Cultivating Financially

If you weren’t able to read my last post, I mentioned one of the top 10 resolutions people make for the new year and in this post I will be sharing another one of those resolutions from that top 10.

With the first month of 2018 almost coming to a close, I wanted to share how I have been “cultivating” financially for this month of January.

Also, in case you missed it, this year I started what is called a Monthly Word Focus. Each month, I plan on featuring a special lady who will talk about that specific word for the month. You can read more about it here and here.

No doubt, most if not all of us have been at the place where we might have worried about our finances. You may be reading this as you are currently in debt. Don’t worry, I’m there too. I have been reading Dave Ramsey’s book, “The Total Money Makeover” and I appreciate how he quickly addresses that the book is not a guide to “get rich quick.” So I am doing the same.

Please do not mistake what I share as something that will get you out of debt quickly or even make you rich… In fact, this post is definitely not about how to get rich so if that’s what you’re looking for, then you can just exit out of this page because I would hate to disappoint you.

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Growing up, I didn’t have much. I was raised mainly by my dad from the time I was 5 since my mom and younger siblings stayed behind in the Philippines. It wasn’t until just a few years ago that they were able to come join us here in the states.

My older sister and I didn’t get allowances; we didn’t always have birthday parties; we didn’t receive a lot of presents during Christmas. But one thing is for sure, my dad made sure we were never hungry. In fact, my sister and I are petite so my dad would always try to overfeed us. NO JOKE! (Maybe that is how I got a good appetite!)

Getting money as a gift was a big deal to me. I made sure to make whatever was received last for as long as I could. I’m not the best with money but I can truly say that I have learned to make use with what I have and appreciate the little that I have.

Just like an average family, we have debt. We still have a car payment and loans to pay off. In addition, we have a growing family that we must continually feed and provide for, along with bills to pay So with this new year, our goal is not to pay off our debt completely, but to make sure that we are doing something about it.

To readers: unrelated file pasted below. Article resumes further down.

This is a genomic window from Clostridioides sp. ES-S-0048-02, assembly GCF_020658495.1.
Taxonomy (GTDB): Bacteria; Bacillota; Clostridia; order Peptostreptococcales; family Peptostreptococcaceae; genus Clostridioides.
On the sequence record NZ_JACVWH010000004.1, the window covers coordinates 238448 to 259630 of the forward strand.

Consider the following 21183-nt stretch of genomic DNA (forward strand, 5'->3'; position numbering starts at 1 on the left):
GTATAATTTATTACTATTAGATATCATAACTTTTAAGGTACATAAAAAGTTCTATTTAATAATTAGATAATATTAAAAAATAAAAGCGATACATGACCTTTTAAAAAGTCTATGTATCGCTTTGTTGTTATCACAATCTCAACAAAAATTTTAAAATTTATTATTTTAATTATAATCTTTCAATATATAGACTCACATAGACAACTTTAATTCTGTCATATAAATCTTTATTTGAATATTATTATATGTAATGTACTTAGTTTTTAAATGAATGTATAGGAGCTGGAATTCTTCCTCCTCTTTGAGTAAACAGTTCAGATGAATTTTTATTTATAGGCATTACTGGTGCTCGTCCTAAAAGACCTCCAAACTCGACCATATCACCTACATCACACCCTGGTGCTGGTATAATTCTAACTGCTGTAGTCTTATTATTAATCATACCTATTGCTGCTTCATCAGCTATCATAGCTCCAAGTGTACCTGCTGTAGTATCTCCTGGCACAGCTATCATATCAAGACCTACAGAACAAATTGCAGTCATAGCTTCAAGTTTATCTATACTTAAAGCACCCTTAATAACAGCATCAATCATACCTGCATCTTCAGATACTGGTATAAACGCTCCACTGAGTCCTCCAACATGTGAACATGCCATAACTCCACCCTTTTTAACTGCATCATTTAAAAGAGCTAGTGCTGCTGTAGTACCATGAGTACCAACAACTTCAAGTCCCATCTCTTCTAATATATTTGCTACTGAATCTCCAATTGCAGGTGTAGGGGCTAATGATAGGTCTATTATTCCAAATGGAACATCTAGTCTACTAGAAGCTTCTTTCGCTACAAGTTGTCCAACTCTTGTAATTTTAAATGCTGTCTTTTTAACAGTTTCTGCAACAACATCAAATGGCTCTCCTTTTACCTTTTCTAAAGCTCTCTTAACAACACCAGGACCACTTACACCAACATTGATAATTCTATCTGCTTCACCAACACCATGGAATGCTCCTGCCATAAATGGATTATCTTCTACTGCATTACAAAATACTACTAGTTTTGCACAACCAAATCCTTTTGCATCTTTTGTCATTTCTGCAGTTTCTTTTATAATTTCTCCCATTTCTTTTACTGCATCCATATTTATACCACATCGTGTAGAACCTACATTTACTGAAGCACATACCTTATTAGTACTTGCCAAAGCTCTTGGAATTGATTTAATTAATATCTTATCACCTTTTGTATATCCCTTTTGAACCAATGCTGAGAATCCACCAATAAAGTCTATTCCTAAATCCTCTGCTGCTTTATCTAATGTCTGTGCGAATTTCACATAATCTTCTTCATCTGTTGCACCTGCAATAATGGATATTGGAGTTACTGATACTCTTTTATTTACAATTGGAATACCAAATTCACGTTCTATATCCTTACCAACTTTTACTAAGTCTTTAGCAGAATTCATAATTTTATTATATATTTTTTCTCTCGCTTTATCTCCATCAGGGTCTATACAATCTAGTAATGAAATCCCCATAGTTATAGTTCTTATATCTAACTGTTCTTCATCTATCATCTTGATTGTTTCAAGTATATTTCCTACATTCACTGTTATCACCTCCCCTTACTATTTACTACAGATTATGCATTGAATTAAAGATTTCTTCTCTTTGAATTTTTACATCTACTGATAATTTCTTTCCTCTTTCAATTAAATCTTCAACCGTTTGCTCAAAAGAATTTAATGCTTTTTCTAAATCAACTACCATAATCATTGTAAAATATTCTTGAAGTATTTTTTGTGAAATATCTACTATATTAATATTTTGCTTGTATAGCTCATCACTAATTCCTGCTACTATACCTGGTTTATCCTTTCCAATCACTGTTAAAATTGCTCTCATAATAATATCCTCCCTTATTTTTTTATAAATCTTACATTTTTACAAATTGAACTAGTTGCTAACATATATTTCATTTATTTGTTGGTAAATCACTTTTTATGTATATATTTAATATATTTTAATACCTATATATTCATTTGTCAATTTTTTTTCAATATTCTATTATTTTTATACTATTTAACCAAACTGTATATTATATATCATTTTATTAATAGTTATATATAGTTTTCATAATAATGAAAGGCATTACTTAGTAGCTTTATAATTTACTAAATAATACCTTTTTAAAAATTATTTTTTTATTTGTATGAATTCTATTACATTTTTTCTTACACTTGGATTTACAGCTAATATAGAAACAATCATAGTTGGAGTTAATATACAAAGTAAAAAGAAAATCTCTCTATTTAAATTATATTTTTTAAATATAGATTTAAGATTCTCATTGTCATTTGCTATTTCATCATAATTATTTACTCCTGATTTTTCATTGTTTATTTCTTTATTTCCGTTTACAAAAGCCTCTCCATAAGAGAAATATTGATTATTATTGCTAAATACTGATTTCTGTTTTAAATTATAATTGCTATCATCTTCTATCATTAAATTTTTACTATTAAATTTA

Zig Ziglar said, “If you aim at nothing, you will hit it every time.” So with the paycheck that we’re provided, we are doing what we can to tackle this debt. I have come up with three ways that we can do so.

1. DO A CLOTHES-SHOPPING FAST.

Yup! You read that correctly. As a lady, I find shopping to be therapeutic. (Just ask my husband!) Now, I don’t shop for clothes regularly because I just find it unnecessary. However, I am not judging you or looking down on you if you do. But for me, to shop for clothes on a monthly basis is a WANT, not a NEED. To be honest, it’s a luxury! So I have decided not to shop for clothes for the first 6 months of this year! (eeeeekkkk!) I have gone back and forth with myself and have debated on whether I should change it to just the first month or the first 3 months. BUT I HAVE DECIDED AND DETERMINED not to buy any clothes until after June of this year. (you can send your prayers right about now! haha!)

2. DECREASE EATING OUT.

We live in world where we want things quickly and on-the-go. I am not against eating out. Sometimes, it is more convenient when you’re pressed for time. However, this year we have decided to not eat out for the first 3 months unless it is really, absolutely, no-other-choice necessary. We have been eating mainly from home and it’s been going well. I make a smoothie or two for my husband every week day, (weekends if necessary) just to reduce his temptation to buy a snack elsewhere.

3. DETERMINE TO LIVE SIMPLY.